The struggle when I started my freelance writing service business looked like this:
- I was fascinated with crafting words that accurately conveyed a message.
- I knew that offering basic content writing services for businesses — filling up pages with words — would not pay high rates.
And I completely understood why filling up pages with words was not valued. Nothing is worse than paying for a service that doesn’t produce results.
When writers charge low fees for content writing that doesn’t persuade prospects to take action, two dangerous things happen:
- It’s difficult to support yourself through your writing services.
- Your clients don’t make new sales.
If a client thinks that the money they paid you was a waste because they didn’t make it back in sales, they’ll view you as interchangeable with any other writer — and there’s probably someone else who charges even less than you for a comparable lack of results.
Writers end up thinking that making a living off of their craft is unrealistic and businesses devalue writers because they aren’t familiar with the power of the right words.
But when you’re able to show a client what the right words can do for their business, everything changes.
Smart businesses value smart copywriting
To end the disappointing cycle, you need to offer the proper balance of content marketing and copywriting.
Once I learned about copywriting, my writing business benefitted in two main ways:
- I was able to write copy that persuaded people to hire me.
- I had a skill set that justified competitive rates and delivered a return on investment for clients.
If the work you do for a client makes them a profit that exceeds the cost of paying you, everyone wins. You get paid what you’re worth and they are happy to pay high rates for your services.
Copyblogger’s Certification program teaches you how to be the kind of writer that businesses value.
If you’re interested in joining our list of Certified Content Marketers who we recommend to businesses, make sure to add your email address at the end of this post. You’ll be the first to know when the program reopens to new students.
Bridge the gap
If you’re anything like I was, you’re looking for enjoyable, artistic writing work, but you’re also disciplined and practical.
So, you’re asking yourself questions like:
- What types of new clients would I like to retain in the next year?
- Am I open to learning new skills to attract those types of clients?
- How can I prioritize the different steps I need to take?
You may even be thinking about possibilities down the road like becoming a different type of entrepreneur or joining a larger organization.
Here are three resources that will help you bridge the gap between the writing career you have now and the one you want in the near future.
30 Sure-Fire Steps to Become a Successful Freelance Writer
You may or may not know that I haven’t always been Copyblogger’s editor.
But I pretended that I did. Of course I didn’t tell anyone that … I just received so much guidance from Copyblogger that helped me position my writing and editing services for success that it felt like I knew them.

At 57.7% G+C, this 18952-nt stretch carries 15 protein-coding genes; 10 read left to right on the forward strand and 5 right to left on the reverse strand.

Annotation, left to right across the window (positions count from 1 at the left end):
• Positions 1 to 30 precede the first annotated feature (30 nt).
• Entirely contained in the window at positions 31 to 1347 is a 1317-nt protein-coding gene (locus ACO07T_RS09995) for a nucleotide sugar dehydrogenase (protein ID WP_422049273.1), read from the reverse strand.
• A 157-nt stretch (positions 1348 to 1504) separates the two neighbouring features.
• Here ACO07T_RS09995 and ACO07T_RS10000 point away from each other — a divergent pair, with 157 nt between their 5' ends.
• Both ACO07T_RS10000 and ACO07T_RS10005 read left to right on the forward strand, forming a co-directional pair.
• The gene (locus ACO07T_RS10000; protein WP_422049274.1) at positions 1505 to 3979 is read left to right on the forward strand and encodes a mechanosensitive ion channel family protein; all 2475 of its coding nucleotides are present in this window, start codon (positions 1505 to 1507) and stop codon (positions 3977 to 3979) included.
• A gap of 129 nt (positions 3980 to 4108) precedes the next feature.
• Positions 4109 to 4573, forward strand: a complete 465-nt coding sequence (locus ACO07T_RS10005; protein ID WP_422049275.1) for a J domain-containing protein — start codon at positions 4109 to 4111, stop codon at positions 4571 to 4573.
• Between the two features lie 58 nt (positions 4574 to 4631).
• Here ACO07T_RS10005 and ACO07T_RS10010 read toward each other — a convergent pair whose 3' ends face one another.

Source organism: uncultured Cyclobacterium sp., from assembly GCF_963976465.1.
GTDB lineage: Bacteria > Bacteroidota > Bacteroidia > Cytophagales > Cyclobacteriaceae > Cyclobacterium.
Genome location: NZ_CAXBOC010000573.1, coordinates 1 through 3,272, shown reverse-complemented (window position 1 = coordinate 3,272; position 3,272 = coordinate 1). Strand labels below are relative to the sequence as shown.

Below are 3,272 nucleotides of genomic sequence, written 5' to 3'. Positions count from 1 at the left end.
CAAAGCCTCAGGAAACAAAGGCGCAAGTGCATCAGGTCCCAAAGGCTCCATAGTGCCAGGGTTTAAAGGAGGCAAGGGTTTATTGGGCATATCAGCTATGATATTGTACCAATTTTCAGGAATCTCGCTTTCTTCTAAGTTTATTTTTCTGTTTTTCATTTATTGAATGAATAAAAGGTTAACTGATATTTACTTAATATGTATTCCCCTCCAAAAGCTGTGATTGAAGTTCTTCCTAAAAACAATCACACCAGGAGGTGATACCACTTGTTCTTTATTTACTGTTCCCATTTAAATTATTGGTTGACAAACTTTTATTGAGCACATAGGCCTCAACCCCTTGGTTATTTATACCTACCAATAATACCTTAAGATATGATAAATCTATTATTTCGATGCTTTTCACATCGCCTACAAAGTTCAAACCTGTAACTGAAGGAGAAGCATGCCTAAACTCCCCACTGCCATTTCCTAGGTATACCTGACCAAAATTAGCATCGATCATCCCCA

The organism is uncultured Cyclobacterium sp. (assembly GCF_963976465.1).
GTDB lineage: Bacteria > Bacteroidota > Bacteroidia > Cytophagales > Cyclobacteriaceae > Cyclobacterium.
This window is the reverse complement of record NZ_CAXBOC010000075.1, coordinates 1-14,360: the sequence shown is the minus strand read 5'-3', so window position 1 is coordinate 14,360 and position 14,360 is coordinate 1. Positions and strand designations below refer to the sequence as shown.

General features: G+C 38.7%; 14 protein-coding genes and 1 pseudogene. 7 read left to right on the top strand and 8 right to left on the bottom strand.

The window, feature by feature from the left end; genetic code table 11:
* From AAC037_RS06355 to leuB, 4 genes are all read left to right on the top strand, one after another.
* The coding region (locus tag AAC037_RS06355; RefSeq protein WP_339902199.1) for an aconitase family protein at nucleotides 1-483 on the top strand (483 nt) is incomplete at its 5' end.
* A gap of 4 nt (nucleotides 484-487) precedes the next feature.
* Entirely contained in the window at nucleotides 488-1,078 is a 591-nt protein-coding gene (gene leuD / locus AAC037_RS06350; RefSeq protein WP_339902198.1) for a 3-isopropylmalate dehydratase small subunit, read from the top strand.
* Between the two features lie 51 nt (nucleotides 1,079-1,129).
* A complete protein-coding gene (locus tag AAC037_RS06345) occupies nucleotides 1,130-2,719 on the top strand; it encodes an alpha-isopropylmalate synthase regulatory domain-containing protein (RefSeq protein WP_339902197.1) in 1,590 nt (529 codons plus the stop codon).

Although it was just a website with content I read, Copyblogger supported my business journey.
This article is where I “pay it forward,” if you will, and share a list of Copyblogger’s top 30 steps that help you become an in-demand freelance writer.
No, Content Marketing Is Not a ‘Soft Skill’
We tend to divide business writers into two types.
“Hard” writers are the conversion copywriters — the ones who make businesses lots of money, because words are what drive sales on the web.
And content writers, by contrast, too often get identified as soft. As in a “soft skill,” something that’s nice to have as long as budget permits and you’re not feeling too tough-minded this week.
But that’s a dangerous mistake.
Content writers, if we’re doing it right, make businesses lots of money, because words are what drive sales on the web.
If the content on your site is fuzzy, fluffy, and just exists to make you feel good to be in business, I guess soft would be a fair word.
But that’s not what content is great at. And none of us should settle for soft, fluffy content.
Snub Your Next Deadline and Read This Instead
“Creative people are flaky.”
That statement gets my blood boiling a bit, but I do understand where the sentiment comes from.
When distractions are useful in order to ultimately make insightful connections for your job, the line that separates work and goof-off time often gets blurred.
And having frustrating experiences with creative people who are “not reliable in performance or behavior” perpetuates the flaky stereotype.
To make sure your combinatory play doesn’t derail your workday, you need to decide how you want to behave as a creative professional.
Copyblogger’s Content Writing Masterclass
Join Copyblogger’s Editor-in-Chief, Stefanie Flaxman, for The Content Writing Masterclass. It’s for all types of content creators who want to build audiences of interested prospects.